common core resources

There’s a tension, as a teacher, of a kid’s “right to rigor.” How do I know that this eight-year-old has sufficiently, mathematically, made their point, while also giving them some benefit of the doubt about what it’s going to look like if it’s a fragile or beginning thought.

Mia Buljan (2nd and 3rd Grade)

mentor interview

In this reflection, Mia Buljan observes how she seeks to understand her students’ development as young mathematicians, laughing that “a seven year old is a very imprecise tool to do math with!” She connects that developmental perspective to her teaching of the mathematical practices. She calls out how, for example, the mathematical practices 7 and 8, are “more mathy” because they are about identifying patterns and expressing regularity in reasoning. Her challenge is not to encourage students to identify patterns, but to recognize that not all of their patterns or rules may be mathematically sound; her job is to find problems or scenarios that require her students to test their thinking about their patterns and assumptions.

See how Mia's students demonstrate many mathematical practice standards in one lesson.

In this clip, Mia Buljan works with her students on a number talk, using a mental math approach to multiplying a two-digit number and a one-digit number. She invites her students to share their approaches to the problem, and probes them with questions to identify rationales for their reasoning.

As her 3rd-grade students work on a multiplication/division word problem, Buljan works with students Enmy and Esbin to dig deeper into their ways of making sense of the problem. She encourages Enmy to persevere and Esbin to let her do so, saying “Just let her try and figure it out. No coaching.”

See MP1 examples from all teachers

Mia Buljan circulates around her 3rd-grade classroom while her students work on a multiplication/division word problem. Buljan asks, “When you make two tens and four blocks, which number are you making?” The student responds, and Buljan continues to probe with questions to find out whether the student has identified the quantities and relationships in the problem situation.

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Mia Buljan’s 3rd-grade students defend their approaches to a multiplication number talk and respectfully engage each other when a student makes an error in his or her reasoning.

As her 3rd-grade students work on a word problem, Buljan circulates around her classroom. She says to two students, “He did it slightly differently. Can you guys get together and talk about what you think the problem means?”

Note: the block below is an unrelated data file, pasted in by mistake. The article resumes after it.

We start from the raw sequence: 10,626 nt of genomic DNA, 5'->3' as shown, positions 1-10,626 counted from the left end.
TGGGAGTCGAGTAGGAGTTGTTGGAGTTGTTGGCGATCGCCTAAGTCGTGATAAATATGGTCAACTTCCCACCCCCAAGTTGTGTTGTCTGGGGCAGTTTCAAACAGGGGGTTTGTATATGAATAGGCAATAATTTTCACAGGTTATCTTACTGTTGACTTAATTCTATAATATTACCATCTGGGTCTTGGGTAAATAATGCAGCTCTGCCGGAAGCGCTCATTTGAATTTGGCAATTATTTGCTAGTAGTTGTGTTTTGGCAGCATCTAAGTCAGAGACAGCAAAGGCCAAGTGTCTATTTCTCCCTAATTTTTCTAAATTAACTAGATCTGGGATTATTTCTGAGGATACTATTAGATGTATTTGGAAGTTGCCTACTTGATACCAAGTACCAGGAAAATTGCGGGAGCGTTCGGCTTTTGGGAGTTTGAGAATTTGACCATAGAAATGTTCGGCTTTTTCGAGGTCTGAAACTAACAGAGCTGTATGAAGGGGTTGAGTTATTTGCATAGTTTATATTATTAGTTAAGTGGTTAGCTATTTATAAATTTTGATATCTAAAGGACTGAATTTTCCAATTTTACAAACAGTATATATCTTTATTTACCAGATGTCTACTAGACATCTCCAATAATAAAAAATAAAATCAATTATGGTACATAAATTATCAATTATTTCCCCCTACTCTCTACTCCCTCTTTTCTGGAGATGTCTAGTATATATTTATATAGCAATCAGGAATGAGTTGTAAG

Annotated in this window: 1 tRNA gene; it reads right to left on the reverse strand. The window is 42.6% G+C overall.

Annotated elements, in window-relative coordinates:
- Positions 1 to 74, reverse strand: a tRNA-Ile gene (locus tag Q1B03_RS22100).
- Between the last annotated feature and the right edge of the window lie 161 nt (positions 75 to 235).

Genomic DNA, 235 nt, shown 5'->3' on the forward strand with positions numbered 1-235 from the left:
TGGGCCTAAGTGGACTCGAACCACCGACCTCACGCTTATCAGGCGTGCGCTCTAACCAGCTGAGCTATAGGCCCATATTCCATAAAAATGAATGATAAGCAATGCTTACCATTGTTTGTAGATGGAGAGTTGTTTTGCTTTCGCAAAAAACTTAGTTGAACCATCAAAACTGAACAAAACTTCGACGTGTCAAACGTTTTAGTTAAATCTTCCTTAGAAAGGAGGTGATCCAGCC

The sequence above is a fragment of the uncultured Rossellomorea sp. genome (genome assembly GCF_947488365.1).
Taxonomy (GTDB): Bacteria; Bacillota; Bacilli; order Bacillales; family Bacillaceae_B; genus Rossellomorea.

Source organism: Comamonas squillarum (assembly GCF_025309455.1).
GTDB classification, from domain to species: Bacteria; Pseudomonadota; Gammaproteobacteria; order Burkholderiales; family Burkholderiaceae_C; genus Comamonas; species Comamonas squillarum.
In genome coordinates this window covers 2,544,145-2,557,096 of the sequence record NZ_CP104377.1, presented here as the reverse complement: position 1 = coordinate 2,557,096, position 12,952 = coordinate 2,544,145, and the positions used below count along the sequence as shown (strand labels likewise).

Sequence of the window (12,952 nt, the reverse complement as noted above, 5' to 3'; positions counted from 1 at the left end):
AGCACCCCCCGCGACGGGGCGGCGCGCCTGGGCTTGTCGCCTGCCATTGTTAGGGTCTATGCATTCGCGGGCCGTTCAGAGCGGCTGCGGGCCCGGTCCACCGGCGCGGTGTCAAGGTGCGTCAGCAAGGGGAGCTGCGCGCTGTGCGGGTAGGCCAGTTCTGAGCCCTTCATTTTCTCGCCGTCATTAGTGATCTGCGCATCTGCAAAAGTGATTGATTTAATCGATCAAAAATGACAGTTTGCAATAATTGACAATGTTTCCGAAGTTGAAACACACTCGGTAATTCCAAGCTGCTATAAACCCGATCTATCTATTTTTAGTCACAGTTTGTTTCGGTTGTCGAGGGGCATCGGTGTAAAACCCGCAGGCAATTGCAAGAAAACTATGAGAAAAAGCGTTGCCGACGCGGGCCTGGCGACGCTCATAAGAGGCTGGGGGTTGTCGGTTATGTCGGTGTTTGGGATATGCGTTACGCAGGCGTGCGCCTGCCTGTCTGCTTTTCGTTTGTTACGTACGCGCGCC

After working individually on various problems, each of Buljan’s 3rd-grade students has selected a card on the board that represents the problem they worked. She then invites her students to “find the other people who have your problem and see if they agree with you.”

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Mia Buljan’s 3rd-grade students elect to use manipulatives to help them with a multiplication/division equal-grouping-scenario problem following a structure similar to “Sam's dad bought 24 hot dogs for Sam and his 3 friends. How many hot dogs can they each have?”

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Mia Buljan’s 3rd-grade students defend their approaches to solving various problems in a multiplication number talk. Two students respectfully engage each other when one of the students makes an error in her reasoning. She recognizes her error and corrects it in her problem-solving approach.

After her 3rd-grade students work individually on various problems, Buljan invites them to “find the other people who have your problem and see if they agree with you.” In their conversations, the students explain their thinking clearly to each other, striving to reach consensus about the best approach and solution to a problem.

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Mia Buljan’s 3rd-grade students engage in defending their thinking in a number talk. Students work with Buljan to connect the ideas of “switching over from adding, adding, adding, adding, adding, to thinking about multiplying.” Buljan connects and contrasts two students’ approaches to help identify different patterns to inform problem-solving.

After her 3rd-grade students work individually on various problems, Buljan invites her students to identify a card on the board that represents the problem they worked.

See MP6 examples from all teachers